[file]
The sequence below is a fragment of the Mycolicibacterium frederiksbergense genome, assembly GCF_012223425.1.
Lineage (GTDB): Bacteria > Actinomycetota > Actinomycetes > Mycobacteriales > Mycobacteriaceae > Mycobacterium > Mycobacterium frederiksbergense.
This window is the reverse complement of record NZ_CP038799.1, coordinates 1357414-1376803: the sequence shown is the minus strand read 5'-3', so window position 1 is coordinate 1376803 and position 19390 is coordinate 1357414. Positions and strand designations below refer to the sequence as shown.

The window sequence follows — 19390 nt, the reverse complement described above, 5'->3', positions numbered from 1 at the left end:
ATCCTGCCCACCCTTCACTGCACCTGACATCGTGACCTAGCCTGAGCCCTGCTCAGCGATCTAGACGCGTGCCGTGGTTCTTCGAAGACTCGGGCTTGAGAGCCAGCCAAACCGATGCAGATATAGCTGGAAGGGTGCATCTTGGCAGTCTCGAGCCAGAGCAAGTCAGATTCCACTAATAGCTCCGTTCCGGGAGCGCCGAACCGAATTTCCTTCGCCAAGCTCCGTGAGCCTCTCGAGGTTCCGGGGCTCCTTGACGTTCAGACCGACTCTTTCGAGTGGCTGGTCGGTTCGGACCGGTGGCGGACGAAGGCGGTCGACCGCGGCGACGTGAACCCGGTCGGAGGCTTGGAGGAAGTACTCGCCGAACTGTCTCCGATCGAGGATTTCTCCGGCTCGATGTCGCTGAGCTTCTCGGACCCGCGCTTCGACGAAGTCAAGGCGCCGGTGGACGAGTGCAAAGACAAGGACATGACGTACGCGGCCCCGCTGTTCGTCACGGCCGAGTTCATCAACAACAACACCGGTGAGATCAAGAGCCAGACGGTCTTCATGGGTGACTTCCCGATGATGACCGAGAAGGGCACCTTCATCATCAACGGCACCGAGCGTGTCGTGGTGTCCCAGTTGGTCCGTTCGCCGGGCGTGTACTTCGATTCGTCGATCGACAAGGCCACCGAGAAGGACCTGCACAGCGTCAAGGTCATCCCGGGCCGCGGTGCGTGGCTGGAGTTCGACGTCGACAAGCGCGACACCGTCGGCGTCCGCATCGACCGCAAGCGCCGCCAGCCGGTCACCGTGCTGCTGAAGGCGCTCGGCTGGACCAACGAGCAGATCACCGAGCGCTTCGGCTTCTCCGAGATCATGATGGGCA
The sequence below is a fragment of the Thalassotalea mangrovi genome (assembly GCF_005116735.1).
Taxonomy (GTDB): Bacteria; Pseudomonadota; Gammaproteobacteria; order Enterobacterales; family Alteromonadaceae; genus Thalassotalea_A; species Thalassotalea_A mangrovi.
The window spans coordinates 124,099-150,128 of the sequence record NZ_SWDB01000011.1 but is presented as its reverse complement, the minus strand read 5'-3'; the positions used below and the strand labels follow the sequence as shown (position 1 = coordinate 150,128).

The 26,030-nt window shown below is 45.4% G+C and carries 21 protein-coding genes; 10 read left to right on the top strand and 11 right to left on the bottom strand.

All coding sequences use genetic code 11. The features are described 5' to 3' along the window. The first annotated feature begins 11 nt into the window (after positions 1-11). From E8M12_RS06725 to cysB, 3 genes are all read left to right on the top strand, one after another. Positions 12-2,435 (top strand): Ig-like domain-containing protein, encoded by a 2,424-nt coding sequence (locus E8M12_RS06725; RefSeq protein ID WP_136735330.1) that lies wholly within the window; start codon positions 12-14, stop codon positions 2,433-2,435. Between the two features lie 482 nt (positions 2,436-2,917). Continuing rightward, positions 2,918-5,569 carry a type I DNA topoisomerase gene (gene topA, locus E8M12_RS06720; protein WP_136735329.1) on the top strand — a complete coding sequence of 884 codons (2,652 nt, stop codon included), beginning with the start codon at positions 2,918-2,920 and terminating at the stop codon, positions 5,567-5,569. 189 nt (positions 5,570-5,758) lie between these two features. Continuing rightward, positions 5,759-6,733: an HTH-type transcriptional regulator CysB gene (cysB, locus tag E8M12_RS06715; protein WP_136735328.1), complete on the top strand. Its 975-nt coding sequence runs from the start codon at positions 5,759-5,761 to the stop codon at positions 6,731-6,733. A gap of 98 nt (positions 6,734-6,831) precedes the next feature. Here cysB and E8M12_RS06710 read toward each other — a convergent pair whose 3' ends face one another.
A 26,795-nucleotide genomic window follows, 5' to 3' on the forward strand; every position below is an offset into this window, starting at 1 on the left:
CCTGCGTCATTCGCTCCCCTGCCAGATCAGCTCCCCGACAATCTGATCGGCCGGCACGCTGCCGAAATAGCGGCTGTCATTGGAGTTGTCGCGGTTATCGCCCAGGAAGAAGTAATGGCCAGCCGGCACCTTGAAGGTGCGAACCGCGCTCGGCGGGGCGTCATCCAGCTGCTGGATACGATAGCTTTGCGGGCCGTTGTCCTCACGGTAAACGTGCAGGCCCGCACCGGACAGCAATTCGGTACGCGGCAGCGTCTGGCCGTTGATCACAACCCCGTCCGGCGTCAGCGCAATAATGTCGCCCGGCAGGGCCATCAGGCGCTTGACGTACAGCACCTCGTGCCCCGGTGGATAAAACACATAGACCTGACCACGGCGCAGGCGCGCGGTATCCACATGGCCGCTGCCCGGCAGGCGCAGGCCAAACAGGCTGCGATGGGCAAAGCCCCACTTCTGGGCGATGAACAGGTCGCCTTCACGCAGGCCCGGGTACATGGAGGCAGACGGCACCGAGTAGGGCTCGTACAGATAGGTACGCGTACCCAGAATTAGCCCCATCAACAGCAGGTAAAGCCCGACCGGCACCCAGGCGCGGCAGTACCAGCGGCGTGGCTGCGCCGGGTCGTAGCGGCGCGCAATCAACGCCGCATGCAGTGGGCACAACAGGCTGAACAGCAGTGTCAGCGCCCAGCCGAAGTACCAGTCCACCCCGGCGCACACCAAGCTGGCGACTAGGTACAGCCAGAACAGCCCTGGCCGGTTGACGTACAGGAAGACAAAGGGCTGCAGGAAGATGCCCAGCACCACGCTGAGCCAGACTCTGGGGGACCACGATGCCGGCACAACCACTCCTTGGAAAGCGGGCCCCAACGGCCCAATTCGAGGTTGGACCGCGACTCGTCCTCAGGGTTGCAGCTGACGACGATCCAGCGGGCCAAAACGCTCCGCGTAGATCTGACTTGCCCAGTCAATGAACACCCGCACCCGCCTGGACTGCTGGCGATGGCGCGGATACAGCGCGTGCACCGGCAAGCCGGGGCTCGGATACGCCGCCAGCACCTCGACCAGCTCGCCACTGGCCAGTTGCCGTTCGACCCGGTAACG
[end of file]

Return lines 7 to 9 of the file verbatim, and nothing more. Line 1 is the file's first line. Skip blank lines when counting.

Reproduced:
Taxonomy (GTDB): Bacteria; Pseudomonadota; Gammaproteobacteria; order Enterobacterales; family Alteromonadaceae; genus Thalassotalea_A; species Thalassotalea_A mangrovi.
The window spans coordinates 124,099-150,128 of the sequence record NZ_SWDB01000011.1 but is presented as its reverse complement, the minus strand read 5'-3'; the positions used below and the strand labels follow the sequence as shown (position 1 = coordinate 150,128).

The 26,030-nt window shown below is 45.4% G+C and carries 21 protein-coding genes; 10 read left to right on the top strand and 11 right to left on the bottom strand.